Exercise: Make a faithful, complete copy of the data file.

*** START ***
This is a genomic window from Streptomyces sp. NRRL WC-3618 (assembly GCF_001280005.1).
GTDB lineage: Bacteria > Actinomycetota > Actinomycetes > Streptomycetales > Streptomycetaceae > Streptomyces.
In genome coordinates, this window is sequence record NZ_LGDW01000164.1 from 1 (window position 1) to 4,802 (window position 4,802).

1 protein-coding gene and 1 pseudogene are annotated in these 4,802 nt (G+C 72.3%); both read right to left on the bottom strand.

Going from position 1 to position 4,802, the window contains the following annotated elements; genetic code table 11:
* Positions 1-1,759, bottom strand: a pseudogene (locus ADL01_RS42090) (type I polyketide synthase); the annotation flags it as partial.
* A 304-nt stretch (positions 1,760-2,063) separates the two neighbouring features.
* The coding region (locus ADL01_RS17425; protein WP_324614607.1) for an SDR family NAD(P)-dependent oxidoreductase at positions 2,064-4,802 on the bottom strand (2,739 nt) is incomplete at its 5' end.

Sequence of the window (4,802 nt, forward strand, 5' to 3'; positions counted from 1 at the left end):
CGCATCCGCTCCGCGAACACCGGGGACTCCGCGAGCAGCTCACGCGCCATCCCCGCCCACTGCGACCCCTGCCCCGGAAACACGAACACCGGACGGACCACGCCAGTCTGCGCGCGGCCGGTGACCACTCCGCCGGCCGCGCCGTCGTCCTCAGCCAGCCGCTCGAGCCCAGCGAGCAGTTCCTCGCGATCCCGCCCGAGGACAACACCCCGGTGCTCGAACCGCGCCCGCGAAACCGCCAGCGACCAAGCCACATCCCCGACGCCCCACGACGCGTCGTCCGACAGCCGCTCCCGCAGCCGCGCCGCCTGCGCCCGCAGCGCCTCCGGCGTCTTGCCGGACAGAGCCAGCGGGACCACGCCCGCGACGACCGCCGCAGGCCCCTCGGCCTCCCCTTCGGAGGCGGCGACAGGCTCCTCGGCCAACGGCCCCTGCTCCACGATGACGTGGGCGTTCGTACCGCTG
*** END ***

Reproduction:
This is a genomic window from Streptomyces sp. NRRL WC-3618 (assembly GCF_001280005.1).
GTDB lineage: Bacteria > Actinomycetota > Actinomycetes > Streptomycetales > Streptomycetaceae > Streptomyces.
In genome coordinates, this window is sequence record NZ_LGDW01000164.1 from 1 (window position 1) to 4,802 (window position 4,802).

1 protein-coding gene and 1 pseudogene are annotated in these 4,802 nt (G+C 72.3%); both read right to left on the bottom strand.

Going from position 1 to position 4,802, the window contains the following annotated elements; genetic code table 11:
* Positions 1-1,759, bottom strand: a pseudogene (locus ADL01_RS42090) (type I polyketide synthase); the annotation flags it as partial.
* A 304-nt stretch (positions 1,760-2,063) separates the two neighbouring features.
* The coding region (locus ADL01_RS17425; protein WP_324614607.1) for an SDR family NAD(P)-dependent oxidoreductase at positions 2,064-4,802 on the bottom strand (2,739 nt) is incomplete at its 5' end.

Sequence of the window (4,802 nt, forward strand, 5' to 3'; positions counted from 1 at the left end):
CGCATCCGCTCCGCGAACACCGGGGACTCCGCGAGCAGCTCACGCGCCATCCCCGCCCACTGCGACCCCTGCCCCGGAAACACGAACACCGGACGGACCACGCCAGTCTGCGCGCGGCCGGTGACCACTCCGCCGGCCGCGCCGTCGTCCTCAGCCAGCCGCTCGAGCCCAGCGAGCAGTTCCTCGCGATCCCGCCCGAGGACAACACCCCGGTGCTCGAACCGCGCCCGCGAAACCGCCAGCGACCAAGCCACATCCCCGACGCCCCACGACGCGTCGTCCGACAGCCGCTCCCGCAGCCGCGCCGCCTGCGCCCGCAGCGCCTCCGGCGTCTTGCCGGACAGAGCCAGCGGGACCACGCCCGCGACGACCGCCGCAGGCCCCTCGGCCTCCCCTTCGGAGGCGGCGACAGGCTCCTCGGCCAACGGCCCCTGCTCCACGATGACGTGGGCGTTCGTACCGCTG